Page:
The Corrections’ independent Inspectorate has released its report on Northland Region Corrections Facility (NRCF), and has found a prison operating well and working hard to manage the challenges it is facing.
Of the 17 actions identified by the Inspectorate as requiring attention during their visit in March 2018, the prison has confirmed that all have been completed while they have also implemented a programme of secondary assurance checks to provide further monitoring and oversight and ensure the improvements are effective and sustained.
There is an emphasis in the report on the conditions in parts of the prison and the privacy of prisoners while going about their ablutions. Corrections’ Chief Custodial Officer Neil Beales says these matters are being managed and addressed.
“Prison management have taken a proactive approach to cleaning the graffiti. This is an ongoing activity and a prison cleaning team is focussed on maintaining standards in the prison,” said Mr Beales.
“Staff also move quickly to remediate any damage in the units and incident reports are completed. Any prisoners found to be responsible for causing damage are held accountable through the misconduct process.”
“Cameras have been de-activated in the shower yards and Velcro curtains have been installed to provide privacy for prisoners showering.”
Since the report, NRCF has also lead the way around the provision of cultural activities and rehabilitation needs for prisoners, including a recent announcement from the Minister of Corrections regarding Māori pathways initiative being implemented at NRCF and Hawkes Bay Regional Prison.
“This is co-designed and implemented by Māori and the approach will enable people in prison to experience a kaupapa Māori-centred approach right from remand through to reintegration,” said Mr Beales.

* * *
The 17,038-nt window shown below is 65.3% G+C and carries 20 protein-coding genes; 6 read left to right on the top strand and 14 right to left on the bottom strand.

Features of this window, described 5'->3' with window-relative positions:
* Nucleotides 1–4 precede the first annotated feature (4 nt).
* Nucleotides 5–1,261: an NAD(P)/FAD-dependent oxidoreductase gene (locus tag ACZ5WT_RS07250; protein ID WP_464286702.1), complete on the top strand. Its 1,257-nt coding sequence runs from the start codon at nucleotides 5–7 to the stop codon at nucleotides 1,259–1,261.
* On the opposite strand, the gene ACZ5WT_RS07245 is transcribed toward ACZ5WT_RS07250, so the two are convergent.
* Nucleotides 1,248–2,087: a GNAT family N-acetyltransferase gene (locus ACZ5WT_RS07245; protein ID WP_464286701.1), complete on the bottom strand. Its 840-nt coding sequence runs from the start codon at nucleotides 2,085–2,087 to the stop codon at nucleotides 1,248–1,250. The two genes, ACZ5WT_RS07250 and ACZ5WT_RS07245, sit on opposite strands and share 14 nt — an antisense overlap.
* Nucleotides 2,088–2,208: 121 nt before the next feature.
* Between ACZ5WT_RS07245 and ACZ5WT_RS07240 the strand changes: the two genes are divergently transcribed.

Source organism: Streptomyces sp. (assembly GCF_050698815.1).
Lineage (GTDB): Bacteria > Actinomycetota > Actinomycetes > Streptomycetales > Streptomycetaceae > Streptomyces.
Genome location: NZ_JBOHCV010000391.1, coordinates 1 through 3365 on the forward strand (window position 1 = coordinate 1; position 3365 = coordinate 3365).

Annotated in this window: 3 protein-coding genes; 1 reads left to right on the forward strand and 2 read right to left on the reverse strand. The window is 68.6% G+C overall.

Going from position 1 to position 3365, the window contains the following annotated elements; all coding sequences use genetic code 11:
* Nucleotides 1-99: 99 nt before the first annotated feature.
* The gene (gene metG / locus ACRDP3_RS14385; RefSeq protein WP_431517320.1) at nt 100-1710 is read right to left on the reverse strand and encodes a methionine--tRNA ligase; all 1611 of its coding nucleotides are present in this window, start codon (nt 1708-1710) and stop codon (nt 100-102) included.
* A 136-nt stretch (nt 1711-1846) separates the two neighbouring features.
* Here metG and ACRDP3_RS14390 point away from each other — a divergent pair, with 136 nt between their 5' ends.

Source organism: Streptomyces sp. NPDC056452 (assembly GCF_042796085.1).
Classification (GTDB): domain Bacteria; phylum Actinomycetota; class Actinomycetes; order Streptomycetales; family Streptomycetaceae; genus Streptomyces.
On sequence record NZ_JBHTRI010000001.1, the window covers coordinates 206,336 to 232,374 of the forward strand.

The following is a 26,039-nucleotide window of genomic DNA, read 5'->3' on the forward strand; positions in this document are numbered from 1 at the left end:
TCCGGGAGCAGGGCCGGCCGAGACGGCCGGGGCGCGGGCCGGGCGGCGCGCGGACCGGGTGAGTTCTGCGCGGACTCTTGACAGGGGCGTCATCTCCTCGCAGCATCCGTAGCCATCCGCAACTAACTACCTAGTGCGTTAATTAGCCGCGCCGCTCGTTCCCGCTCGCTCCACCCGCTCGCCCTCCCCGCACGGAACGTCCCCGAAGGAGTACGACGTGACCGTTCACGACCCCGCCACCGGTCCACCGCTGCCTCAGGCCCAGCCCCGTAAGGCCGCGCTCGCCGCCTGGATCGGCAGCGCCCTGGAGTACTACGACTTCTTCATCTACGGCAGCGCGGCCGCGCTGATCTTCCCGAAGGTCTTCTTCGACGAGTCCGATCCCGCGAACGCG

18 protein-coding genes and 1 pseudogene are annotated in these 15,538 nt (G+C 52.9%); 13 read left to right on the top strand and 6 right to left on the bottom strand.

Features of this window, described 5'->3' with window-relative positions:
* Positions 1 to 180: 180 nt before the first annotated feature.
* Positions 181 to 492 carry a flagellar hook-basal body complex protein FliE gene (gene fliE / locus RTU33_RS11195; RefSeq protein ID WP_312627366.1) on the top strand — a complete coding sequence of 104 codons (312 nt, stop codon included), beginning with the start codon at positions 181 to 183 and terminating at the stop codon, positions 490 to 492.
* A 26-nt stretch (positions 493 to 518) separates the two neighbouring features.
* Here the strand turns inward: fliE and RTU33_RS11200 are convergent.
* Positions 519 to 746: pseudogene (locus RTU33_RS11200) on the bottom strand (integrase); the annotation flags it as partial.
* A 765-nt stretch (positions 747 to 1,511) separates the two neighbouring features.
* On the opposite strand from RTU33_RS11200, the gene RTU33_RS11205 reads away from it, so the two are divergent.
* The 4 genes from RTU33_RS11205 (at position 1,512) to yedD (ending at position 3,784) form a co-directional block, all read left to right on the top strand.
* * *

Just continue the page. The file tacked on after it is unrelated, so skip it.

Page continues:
“Key objectives of the initiative include developing a pathway to support the rehabilitation of people at NRCF and Hawkes Bay Regional Prison and ensuring partnership with iwi, hapu and relevant sector partners, as well as Te Puni Kōkiri and the Ministry of Social Development to design this pathway.”
“It will include interventions for high security prisoners and their whanau to reduce their risk of re-offending, as well as enabling a shift towards more effective interventions and services which are co-designed and implemented by Māori”.
“We are committed to ensuring that we operate a prison network that protects the safety of the prisoners we manage, our staff, contractors and visitors, and New Zealand communities. We do this by providing offenders with access to health and wellness services and every opportunity for change through participation in rehabilitation, education and employment. Our goal is to give them the best chance of living a life free from crime, and reducing the number of victims impacted by offending,” said Mr Beales.
Mr Beales says that operating such dynamic institutions such as prisons is challenging but this report indicates that staff at Northland are doing a good job.
“We agree that there is always more work to do. However, balancing our obligations, challenges and competing priorities against the time and resources available means that we must make realistic choices about where to focus our efforts.”